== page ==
Sunday, February 19, 2017

“Looking At The Clouds”

Flagstaff AZ this mornng
“Let it snow, let it snow, let it snow!”  And it is snowing here in Flagstaff this morning! Fortunately we do not have to be on the road today or tomorrow.  We can simply relax, enjoy, and watch winter’s artistic touch upon the pines here in the Coconino National Forest and on the slopes of Mt. Eldon.  Our adventuring RV (Odysseus) is cozy and warm and has within it all the amenities we need to be comfortable.  It is 29° at the moment and 1-3 inches of snow is expected throughout the day.  Not all that bad! The snow will not prevent us from visiting with Luke, Kim, Ethan and Eleni later on.  Our campground is only about 5 minutes from their home.

When Eleni heard in January that we would be coming to visit in February, she became very excited. In her excitement and anticipation of our visit she drew a picture of us together.  (I’m glad her Dad saved it for us to see). I was very impressed with her artistic ability (after all, she is my granddaughter) and just had to take a photo and share.

Eleni's Drawing: Grandad, Eleni, Ethan & Grandmom
When Nikos Kazantzakis was a young man, a neighbor said to his father, “…I think your son’s going to become a dreamer and visionary,…He’s always looking at the clouds.”  His mother responded, “Don’t worry, life will come along and make him lower his gaze.”  And his father had the last word, “Forget the clouds.  Keep your eyes on the stones beneath you if you don’t want to fall and kill yourself.”  In spite of life’s stoney paths and the necessity to lower one’s gaze so as not to trip, there is must always be room to look at the clouds.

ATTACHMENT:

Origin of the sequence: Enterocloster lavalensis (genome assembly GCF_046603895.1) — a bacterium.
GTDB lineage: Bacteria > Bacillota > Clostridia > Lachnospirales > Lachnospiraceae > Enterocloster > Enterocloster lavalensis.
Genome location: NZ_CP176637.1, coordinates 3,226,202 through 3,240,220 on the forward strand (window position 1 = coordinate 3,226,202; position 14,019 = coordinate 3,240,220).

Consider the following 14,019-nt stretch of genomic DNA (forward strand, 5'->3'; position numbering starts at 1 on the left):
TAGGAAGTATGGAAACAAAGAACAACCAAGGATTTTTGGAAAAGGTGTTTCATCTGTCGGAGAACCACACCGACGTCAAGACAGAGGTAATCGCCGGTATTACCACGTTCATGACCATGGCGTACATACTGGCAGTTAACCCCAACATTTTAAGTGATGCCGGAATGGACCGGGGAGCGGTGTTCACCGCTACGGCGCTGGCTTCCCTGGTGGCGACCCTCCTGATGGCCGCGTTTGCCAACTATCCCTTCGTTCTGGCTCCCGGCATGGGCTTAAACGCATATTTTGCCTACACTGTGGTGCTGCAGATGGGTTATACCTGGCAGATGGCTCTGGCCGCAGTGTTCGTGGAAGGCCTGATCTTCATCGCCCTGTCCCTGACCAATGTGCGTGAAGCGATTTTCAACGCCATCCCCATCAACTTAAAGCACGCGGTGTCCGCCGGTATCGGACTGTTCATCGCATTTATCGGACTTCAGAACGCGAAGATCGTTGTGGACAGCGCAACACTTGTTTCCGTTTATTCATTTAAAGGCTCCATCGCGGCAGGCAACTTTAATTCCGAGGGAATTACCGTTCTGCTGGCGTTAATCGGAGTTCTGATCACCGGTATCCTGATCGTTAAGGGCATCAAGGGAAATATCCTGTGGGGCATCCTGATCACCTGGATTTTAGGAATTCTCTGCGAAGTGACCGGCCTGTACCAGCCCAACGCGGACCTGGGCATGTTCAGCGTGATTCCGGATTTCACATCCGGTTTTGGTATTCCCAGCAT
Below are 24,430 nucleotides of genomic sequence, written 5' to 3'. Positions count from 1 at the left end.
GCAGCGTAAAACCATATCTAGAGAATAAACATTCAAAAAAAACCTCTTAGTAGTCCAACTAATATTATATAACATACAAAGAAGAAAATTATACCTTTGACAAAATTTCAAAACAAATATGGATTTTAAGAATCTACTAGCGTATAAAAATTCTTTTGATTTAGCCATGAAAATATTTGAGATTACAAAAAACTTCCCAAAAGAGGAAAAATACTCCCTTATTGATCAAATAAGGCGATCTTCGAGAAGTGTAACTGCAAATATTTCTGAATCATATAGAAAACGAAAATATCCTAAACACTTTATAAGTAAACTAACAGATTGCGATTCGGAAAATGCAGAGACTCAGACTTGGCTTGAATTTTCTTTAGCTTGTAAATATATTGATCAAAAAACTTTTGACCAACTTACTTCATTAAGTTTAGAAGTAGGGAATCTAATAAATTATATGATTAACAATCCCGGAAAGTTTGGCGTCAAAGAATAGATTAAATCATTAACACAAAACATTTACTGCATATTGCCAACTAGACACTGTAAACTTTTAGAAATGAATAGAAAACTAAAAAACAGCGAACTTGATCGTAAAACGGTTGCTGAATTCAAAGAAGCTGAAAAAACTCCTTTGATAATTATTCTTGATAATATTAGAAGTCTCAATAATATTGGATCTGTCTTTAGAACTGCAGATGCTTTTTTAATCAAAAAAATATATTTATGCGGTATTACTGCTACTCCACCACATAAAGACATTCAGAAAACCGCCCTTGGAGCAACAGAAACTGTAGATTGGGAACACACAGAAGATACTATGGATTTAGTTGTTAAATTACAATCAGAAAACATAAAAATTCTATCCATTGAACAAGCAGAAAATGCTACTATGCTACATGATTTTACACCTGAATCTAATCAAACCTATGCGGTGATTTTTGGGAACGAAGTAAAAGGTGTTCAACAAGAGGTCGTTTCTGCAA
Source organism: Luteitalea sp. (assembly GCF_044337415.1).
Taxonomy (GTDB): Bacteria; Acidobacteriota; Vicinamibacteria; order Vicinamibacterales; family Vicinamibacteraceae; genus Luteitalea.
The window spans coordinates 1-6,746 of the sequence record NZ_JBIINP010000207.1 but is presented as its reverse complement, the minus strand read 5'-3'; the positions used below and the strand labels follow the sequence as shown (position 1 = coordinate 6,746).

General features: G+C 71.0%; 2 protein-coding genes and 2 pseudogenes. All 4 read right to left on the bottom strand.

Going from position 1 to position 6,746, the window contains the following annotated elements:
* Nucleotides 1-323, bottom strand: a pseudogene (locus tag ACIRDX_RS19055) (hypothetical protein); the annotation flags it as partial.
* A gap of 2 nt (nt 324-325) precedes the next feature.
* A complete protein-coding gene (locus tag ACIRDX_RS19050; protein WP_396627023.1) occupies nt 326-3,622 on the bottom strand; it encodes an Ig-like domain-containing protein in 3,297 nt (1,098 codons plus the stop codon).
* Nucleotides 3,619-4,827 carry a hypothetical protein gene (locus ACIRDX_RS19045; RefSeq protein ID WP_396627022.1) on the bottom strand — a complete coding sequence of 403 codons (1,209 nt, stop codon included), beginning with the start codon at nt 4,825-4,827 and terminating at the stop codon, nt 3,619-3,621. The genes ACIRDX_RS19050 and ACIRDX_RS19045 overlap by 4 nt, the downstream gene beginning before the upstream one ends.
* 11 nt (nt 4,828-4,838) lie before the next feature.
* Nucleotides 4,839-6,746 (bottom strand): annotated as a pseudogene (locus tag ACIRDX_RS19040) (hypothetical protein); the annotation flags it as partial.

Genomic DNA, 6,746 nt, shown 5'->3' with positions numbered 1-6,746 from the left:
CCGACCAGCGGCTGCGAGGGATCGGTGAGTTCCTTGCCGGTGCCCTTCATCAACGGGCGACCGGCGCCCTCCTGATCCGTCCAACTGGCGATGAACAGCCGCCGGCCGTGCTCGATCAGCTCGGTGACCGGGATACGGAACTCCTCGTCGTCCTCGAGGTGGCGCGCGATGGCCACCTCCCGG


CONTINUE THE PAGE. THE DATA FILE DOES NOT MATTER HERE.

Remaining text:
One of the benefits of being liberated (retired) and coming into senior maturity is the ability to look back (and most older folk look back far too much, including your’s truly) and realize that you spent far too many days gazing downward at the rocks, and too many years letting life lower your gaze, when you should have been “looking at the clouds.” In this chapter of my life, my grandchildren have helped me look more at the clouds and to look forward at threescore ten plus four rather than backward.  My advice to the following generations is to be “always looking at the clouds,” even while “gazing downward at the rocks.”

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